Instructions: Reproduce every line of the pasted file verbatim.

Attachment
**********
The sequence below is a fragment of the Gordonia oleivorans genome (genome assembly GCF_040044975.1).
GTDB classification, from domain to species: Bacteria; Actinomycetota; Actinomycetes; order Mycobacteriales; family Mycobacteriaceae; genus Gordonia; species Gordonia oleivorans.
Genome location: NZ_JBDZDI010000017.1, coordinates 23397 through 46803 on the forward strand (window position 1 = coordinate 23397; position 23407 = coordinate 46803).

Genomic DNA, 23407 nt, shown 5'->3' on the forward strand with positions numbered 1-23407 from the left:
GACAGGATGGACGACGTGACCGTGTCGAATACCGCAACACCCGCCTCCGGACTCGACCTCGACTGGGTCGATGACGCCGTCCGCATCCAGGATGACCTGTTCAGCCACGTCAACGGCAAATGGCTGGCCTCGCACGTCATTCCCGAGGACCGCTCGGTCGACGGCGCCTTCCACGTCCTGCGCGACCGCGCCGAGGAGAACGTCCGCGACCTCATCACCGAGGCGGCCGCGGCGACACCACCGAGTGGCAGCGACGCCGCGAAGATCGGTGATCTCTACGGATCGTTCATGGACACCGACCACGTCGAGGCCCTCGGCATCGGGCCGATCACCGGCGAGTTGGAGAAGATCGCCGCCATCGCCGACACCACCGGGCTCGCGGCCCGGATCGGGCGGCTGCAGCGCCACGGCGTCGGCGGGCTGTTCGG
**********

The sequence below is a fragment of the Gordonia oleivorans genome (genome assembly GCF_040044975.1).
GTDB classification, from domain to species: Bacteria; Actinomycetota; Actinomycetes; order Mycobacteriales; family Mycobacteriaceae; genus Gordonia; species Gordonia oleivorans.
Genome location: NZ_JBDZDI010000017.1, coordinates 23397 through 46803 on the forward strand (window position 1 = coordinate 23397; position 23407 = coordinate 46803).

Genomic DNA, 23407 nt, shown 5'->3' on the forward strand with positions numbered 1-23407 from the left:
GACAGGATGGACGACGTGACCGTGTCGAATACCGCAACACCCGCCTCCGGACTCGACCTCGACTGGGTCGATGACGCCGTCCGCATCCAGGATGACCTGTTCAGCCACGTCAACGGCAAATGGCTGGCCTCGCACGTCATTCCCGAGGACCGCTCGGTCGACGGCGCCTTCCACGTCCTGCGCGACCGCGCCGAGGAGAACGTCCGCGACCTCATCACCGAGGCGGCCGCGGCGACACCACCGAGTGGCAGCGACGCCGCGAAGATCGGTGATCTCTACGGATCGTTCATGGACACCGACCACGTCGAGGCCCTCGGCATCGGGCCGATCACCGGCGAGTTGGAGAAGATCGCCGCCATCGCCGACACCACCGGGCTCGCGGCCCGGATCGGGCGGCTGCAGCGCCACGGCGTCGGCGGGCTGTTCGG